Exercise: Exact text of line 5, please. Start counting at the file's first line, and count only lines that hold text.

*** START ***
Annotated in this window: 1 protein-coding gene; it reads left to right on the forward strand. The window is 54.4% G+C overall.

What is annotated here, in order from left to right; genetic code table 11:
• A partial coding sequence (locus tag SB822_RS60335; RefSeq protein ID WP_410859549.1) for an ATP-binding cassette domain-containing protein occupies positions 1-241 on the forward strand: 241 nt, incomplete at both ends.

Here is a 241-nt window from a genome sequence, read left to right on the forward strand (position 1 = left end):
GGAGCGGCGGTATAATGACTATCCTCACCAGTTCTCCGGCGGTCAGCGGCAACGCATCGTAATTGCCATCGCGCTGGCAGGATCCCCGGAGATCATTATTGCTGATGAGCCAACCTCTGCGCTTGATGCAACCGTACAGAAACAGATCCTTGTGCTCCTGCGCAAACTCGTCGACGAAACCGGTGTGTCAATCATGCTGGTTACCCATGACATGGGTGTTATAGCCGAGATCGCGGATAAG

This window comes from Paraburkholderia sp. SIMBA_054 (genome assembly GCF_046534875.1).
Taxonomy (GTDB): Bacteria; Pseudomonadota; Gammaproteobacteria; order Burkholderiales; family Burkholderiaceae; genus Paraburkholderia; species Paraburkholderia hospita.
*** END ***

GGAGCGGCGGTATAATGACTATCCTCACCAGTTCTCCGGCGGTCAGCGGCAACGCATCGTAATTGCCATCGCGCTGGCAGGATCCCCGGAGATCATTATTGCTGATGAGCCAACCTCTGCGCTTGATGCAACCGTACAGAAACAGATCCTTGTGCTCCTGCGCAAACTCGTCGACGAAACCGGTGTGTCAATCATGCTGGTTACCCATGACATGGGTGTTATAGCCGAGATCGCGGATAAG